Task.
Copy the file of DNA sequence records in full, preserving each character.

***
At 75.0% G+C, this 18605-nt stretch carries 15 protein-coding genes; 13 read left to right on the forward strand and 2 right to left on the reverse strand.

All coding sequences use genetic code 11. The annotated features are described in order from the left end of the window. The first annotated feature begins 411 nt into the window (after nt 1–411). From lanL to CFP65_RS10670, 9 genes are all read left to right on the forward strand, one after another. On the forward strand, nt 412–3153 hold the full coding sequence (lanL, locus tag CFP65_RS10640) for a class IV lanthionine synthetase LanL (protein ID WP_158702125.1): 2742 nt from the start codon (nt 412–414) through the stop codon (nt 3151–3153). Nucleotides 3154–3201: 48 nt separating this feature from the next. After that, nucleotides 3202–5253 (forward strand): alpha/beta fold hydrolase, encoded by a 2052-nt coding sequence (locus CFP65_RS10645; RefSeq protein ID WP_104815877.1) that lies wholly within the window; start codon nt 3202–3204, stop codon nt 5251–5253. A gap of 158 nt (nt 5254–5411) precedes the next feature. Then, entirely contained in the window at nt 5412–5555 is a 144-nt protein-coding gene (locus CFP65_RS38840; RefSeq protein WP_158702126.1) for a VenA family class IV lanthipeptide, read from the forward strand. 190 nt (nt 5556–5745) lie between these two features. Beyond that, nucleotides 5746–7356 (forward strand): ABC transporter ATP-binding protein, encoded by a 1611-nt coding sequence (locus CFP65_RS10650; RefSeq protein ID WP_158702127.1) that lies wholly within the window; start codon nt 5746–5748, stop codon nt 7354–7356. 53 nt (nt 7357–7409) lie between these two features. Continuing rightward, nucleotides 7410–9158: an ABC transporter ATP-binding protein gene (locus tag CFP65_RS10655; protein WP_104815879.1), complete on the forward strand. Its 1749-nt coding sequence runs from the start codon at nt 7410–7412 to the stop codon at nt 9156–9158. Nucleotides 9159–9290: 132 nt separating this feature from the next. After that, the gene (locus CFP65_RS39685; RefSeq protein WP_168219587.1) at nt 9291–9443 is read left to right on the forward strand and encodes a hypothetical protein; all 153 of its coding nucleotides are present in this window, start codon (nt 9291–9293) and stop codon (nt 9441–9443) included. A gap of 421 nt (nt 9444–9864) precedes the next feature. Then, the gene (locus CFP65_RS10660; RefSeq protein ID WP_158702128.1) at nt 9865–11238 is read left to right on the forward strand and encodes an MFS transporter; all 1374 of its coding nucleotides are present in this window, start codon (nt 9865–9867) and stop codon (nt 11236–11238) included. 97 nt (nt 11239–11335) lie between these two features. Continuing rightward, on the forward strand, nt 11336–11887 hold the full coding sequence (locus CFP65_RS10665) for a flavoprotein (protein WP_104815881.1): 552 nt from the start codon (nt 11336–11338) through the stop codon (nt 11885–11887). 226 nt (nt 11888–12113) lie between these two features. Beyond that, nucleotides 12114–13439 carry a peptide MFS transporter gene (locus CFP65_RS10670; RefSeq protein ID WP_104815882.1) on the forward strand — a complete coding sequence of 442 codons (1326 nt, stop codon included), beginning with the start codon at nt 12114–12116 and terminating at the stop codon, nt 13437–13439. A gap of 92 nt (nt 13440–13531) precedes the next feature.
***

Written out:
At 75.0% G+C, this 18605-nt stretch carries 15 protein-coding genes; 13 read left to right on the forward strand and 2 right to left on the reverse strand.

All coding sequences use genetic code 11. The annotated features are described in order from the left end of the window. The first annotated feature begins 411 nt into the window (after nt 1–411). From lanL to CFP65_RS10670, 9 genes are all read left to right on the forward strand, one after another. On the forward strand, nt 412–3153 hold the full coding sequence (lanL, locus tag CFP65_RS10640) for a class IV lanthionine synthetase LanL (protein ID WP_158702125.1): 2742 nt from the start codon (nt 412–414) through the stop codon (nt 3151–3153). Nucleotides 3154–3201: 48 nt separating this feature from the next. After that, nucleotides 3202–5253 (forward strand): alpha/beta fold hydrolase, encoded by a 2052-nt coding sequence (locus CFP65_RS10645; RefSeq protein ID WP_104815877.1) that lies wholly within the window; start codon nt 3202–3204, stop codon nt 5251–5253. A gap of 158 nt (nt 5254–5411) precedes the next feature. Then, entirely contained in the window at nt 5412–5555 is a 144-nt protein-coding gene (locus CFP65_RS38840; RefSeq protein WP_158702126.1) for a VenA family class IV lanthipeptide, read from the forward strand. 190 nt (nt 5556–5745) lie between these two features. Beyond that, nucleotides 5746–7356 (forward strand): ABC transporter ATP-binding protein, encoded by a 1611-nt coding sequence (locus CFP65_RS10650; RefSeq protein ID WP_158702127.1) that lies wholly within the window; start codon nt 5746–5748, stop codon nt 7354–7356. 53 nt (nt 7357–7409) lie between these two features. Continuing rightward, nucleotides 7410–9158: an ABC transporter ATP-binding protein gene (locus tag CFP65_RS10655; protein WP_104815879.1), complete on the forward strand. Its 1749-nt coding sequence runs from the start codon at nt 7410–7412 to the stop codon at nt 9156–9158. Nucleotides 9159–9290: 132 nt separating this feature from the next. After that, the gene (locus CFP65_RS39685; RefSeq protein WP_168219587.1) at nt 9291–9443 is read left to right on the forward strand and encodes a hypothetical protein; all 153 of its coding nucleotides are present in this window, start codon (nt 9291–9293) and stop codon (nt 9441–9443) included. A gap of 421 nt (nt 9444–9864) precedes the next feature. Then, the gene (locus CFP65_RS10660; RefSeq protein ID WP_158702128.1) at nt 9865–11238 is read left to right on the forward strand and encodes an MFS transporter; all 1374 of its coding nucleotides are present in this window, start codon (nt 9865–9867) and stop codon (nt 11236–11238) included. 97 nt (nt 11239–11335) lie between these two features. Continuing rightward, on the forward strand, nt 11336–11887 hold the full coding sequence (locus CFP65_RS10665) for a flavoprotein (protein WP_104815881.1): 552 nt from the start codon (nt 11336–11338) through the stop codon (nt 11885–11887). 226 nt (nt 11888–12113) lie between these two features. Beyond that, nucleotides 12114–13439 carry a peptide MFS transporter gene (locus CFP65_RS10670; RefSeq protein ID WP_104815882.1) on the forward strand — a complete coding sequence of 442 codons (1326 nt, stop codon included), beginning with the start codon at nt 12114–12116 and terminating at the stop codon, nt 13437–13439. A gap of 92 nt (nt 13440–13531) precedes the next feature.